RSN commands multinational task unit in Hawaii
Rough sea conditions and having to operate in unfamiliar waters did little to dampen the spirits of RSS Formidable crew during the Rim of the Pacific (RIMPAC) exercise 2012. The frigate, currently into the fifth day of the 24-day sea phase, is now situated off the coast of Hawaii.
This year's world's largest multinational maritime warfare exercise, RIMPAC involves more than 40 ships, six submarines, 200 aircraft and 25,000 personnel from 22 participating nations.
It also saw the Republic of Singapore Navy (RSN) assume command of a Combined Task Unit (CTU) for the first time in the history of the exercise. The RSN's task unit compromises warships from Australia, Canada, Japan and the United States.
When asked about the challenges of helming the task unit, Lieutenant Colonel (LTC) Ong Chee Wei, Commanding Officer, RSS Formidable, said: "We have to make sure that plans are well executed and that the ships work together, in terms of operability and to gain knowledge of each other's tactics and procedures."
The groundwork was laid as early as December last year when the RSN started formulating its plans for the exercise. In the preceding months to April this year, representatives of the participating nations attended three official planning conferences held in various parts of the world.
RSN Fleet Commander Rear-Admiral Lai Chung Han (third from left) cheering with the rest of the crew in the CIC as they receive the news that both missiles were on target. (photo : Mindef)
"Each naval force has different procedures. There were also language and cultural differences. There was a real need to work out the best ways to conduct each serial," explained Captain (CPT) Esmond Han, Operations Officer 1, RSS Formidable. He is in-charge of planning operations for the CTU. RIMPAC begins with several serials of various naval war fighting drills before transiting into war games.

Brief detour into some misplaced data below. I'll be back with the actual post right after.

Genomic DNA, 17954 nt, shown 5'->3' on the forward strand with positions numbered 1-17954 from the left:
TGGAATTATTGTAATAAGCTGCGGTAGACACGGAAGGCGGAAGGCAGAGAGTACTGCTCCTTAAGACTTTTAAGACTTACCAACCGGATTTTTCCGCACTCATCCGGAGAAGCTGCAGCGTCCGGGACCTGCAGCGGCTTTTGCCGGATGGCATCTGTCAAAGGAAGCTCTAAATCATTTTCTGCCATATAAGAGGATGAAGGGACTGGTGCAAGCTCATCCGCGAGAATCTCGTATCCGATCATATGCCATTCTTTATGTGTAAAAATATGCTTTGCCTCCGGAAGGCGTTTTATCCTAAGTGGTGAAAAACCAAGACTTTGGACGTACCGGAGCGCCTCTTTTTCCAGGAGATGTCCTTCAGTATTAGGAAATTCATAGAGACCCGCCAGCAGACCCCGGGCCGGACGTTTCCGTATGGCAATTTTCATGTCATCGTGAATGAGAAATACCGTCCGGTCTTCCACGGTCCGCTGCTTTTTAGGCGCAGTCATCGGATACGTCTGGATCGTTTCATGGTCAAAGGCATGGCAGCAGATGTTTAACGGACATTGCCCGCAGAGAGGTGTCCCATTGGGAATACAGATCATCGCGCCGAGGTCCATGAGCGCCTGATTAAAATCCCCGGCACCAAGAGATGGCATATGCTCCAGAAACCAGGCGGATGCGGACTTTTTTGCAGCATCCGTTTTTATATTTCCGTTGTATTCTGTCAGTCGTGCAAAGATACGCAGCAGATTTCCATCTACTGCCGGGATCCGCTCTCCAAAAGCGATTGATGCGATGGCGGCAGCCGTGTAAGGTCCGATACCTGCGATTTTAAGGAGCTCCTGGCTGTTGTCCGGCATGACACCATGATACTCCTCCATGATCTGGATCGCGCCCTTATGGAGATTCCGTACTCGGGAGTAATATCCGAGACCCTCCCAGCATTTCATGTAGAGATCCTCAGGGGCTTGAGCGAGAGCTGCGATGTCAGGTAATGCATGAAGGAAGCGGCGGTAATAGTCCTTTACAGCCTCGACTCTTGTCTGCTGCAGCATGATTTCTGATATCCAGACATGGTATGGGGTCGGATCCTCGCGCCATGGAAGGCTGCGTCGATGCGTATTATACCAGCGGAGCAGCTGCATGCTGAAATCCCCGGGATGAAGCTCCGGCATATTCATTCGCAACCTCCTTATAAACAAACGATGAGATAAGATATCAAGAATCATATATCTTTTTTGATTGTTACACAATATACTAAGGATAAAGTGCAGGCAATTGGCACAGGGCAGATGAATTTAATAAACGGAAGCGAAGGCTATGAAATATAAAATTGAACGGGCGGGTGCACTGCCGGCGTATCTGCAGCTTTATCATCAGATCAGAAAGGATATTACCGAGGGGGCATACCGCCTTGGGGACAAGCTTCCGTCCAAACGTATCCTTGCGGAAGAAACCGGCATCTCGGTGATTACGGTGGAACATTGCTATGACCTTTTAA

For example, the RSS Formidable conducted flight deck familiarisation briefings on 6 Jul for foreign pilots who would be landing on the frigate over the course of the exercise, while berthed at Pearl Harbour, Hawaii. These briefings are important for safe helicopter operations as landing and take-off procedures are different across navies.
Communications, too, posed its own set of challenges as some of the naval forces were more comfortable conversing in their own language. There were also the individual radio call signs which had to be assigned, as well as ironing out some differences in terms of radio protocol.
Though the planning process was long and tough, CPT Han said: "Overcoming these challenges will only make us a better and more capable naval force."
The thorough preparations paid off as the CTU transited into the sea phase on 10 Jul. The Combat Information Centre (CIC) on board the RSS Formidable was a hive of activity as Principal Warfare Officers and ship crew seamlessly directed and coordinated the other four ships in the CTU to neutralise simulated threats.
RSS Formidable berthed at Pearl Harbour, Hawaii during the shore phase of RIMPAC. (photo : Mindef)
Over the past four days, the CTU conducted combined anti-submarine, anti-surface and anti-air exercise serials. Each of these serials took between four to six hours to complete.
During the anti-submarine serial, the embarked S-70B Seahawk naval helicopter's dipping sonar, an advanced underwater detection capability, was used to complement the RSS Formidable's on-board sonar systems.
With a longer range and speed, the S-70B functions as the "eyes" and "ears" of its mothership when it is dispatched to investigate and survey areas of interest.
"Thus far, we have achieved a very good level of shared awareness and showed a high degree of interoperability (with the other CTU ships)," said LTC Ong.
Adding another feather to their cap was the successful simultaneous live-firing of two Harpoon Surface-to-Surface missiles on 14 Jul. As they received news that both missiles hit their target, the usually silent CIC broke into cheers.
Refuelling of the embarked S-70B Seahawk naval helicopter while the rotors are still spinning. This is known as a "hot juice" operation which enable faster turnaround times. (photo : Mindef)
A complex operation which involves the entire ship, firing two missiles simultaneously increases the chance of a direct hit as opposing forces will have less time to deal with multiple incoming missiles.
"The crew was well-drilled and was very aware of what lay ahead, every minute of the time (leading up to the live-firing)," said LTC Ong.
This is the third time that the RSN is participating in the biennial RIMPAC exercise, following its inaugural involvement in 2008.
"Exercise RIMPAC is a good opportunity for the RSN to train with other established navies to perform complex maritime operations in a high intensity environment," said LTC Ong.